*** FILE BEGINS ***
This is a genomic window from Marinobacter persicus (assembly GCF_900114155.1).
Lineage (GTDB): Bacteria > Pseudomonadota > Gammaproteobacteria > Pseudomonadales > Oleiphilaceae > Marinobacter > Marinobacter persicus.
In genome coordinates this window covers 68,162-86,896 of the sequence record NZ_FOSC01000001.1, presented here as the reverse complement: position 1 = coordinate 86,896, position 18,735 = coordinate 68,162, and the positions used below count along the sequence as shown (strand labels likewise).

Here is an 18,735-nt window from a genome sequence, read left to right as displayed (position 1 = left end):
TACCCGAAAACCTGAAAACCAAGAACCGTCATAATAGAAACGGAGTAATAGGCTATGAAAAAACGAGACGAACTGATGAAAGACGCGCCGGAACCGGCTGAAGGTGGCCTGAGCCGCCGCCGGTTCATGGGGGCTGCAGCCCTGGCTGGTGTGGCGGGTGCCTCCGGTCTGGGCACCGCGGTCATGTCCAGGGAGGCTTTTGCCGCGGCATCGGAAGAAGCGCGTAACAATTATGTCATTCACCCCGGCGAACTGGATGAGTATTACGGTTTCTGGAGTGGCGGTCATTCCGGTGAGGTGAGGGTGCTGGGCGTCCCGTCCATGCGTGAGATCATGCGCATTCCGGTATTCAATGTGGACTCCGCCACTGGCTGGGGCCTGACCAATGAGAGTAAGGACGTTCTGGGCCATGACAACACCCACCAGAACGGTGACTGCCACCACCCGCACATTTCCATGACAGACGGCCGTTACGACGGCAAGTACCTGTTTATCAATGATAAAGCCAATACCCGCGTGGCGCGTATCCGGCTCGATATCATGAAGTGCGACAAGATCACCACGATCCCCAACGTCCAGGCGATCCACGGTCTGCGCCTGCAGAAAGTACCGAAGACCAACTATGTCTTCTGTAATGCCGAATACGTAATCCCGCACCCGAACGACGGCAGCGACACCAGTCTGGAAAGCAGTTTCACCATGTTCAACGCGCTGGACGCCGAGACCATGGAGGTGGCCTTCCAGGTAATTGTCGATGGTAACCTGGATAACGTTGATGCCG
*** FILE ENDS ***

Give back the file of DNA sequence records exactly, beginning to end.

This is a genomic window from Marinobacter persicus (assembly GCF_900114155.1).
Lineage (GTDB): Bacteria > Pseudomonadota > Gammaproteobacteria > Pseudomonadales > Oleiphilaceae > Marinobacter > Marinobacter persicus.
In genome coordinates this window covers 68,162-86,896 of the sequence record NZ_FOSC01000001.1, presented here as the reverse complement: position 1 = coordinate 86,896, position 18,735 = coordinate 68,162, and the positions used below count along the sequence as shown (strand labels likewise).

Here is an 18,735-nt window from a genome sequence, read left to right as displayed (position 1 = left end):
TACCCGAAAACCTGAAAACCAAGAACCGTCATAATAGAAACGGAGTAATAGGCTATGAAAAAACGAGACGAACTGATGAAAGACGCGCCGGAACCGGCTGAAGGTGGCCTGAGCCGCCGCCGGTTCATGGGGGCTGCAGCCCTGGCTGGTGTGGCGGGTGCCTCCGGTCTGGGCACCGCGGTCATGTCCAGGGAGGCTTTTGCCGCGGCATCGGAAGAAGCGCGTAACAATTATGTCATTCACCCCGGCGAACTGGATGAGTATTACGGTTTCTGGAGTGGCGGTCATTCCGGTGAGGTGAGGGTGCTGGGCGTCCCGTCCATGCGTGAGATCATGCGCATTCCGGTATTCAATGTGGACTCCGCCACTGGCTGGGGCCTGACCAATGAGAGTAAGGACGTTCTGGGCCATGACAACACCCACCAGAACGGTGACTGCCACCACCCGCACATTTCCATGACAGACGGCCGTTACGACGGCAAGTACCTGTTTATCAATGATAAAGCCAATACCCGCGTGGCGCGTATCCGGCTCGATATCATGAAGTGCGACAAGATCACCACGATCCCCAACGTCCAGGCGATCCACGGTCTGCGCCTGCAGAAAGTACCGAAGACCAACTATGTCTTCTGTAATGCCGAATACGTAATCCCGCACCCGAACGACGGCAGCGACACCAGTCTGGAAAGCAGTTTCACCATGTTCAACGCGCTGGACGCCGAGACCATGGAGGTGGCCTTCCAGGTAATTGTCGATGGTAACCTGGATAACGTTGATGCCG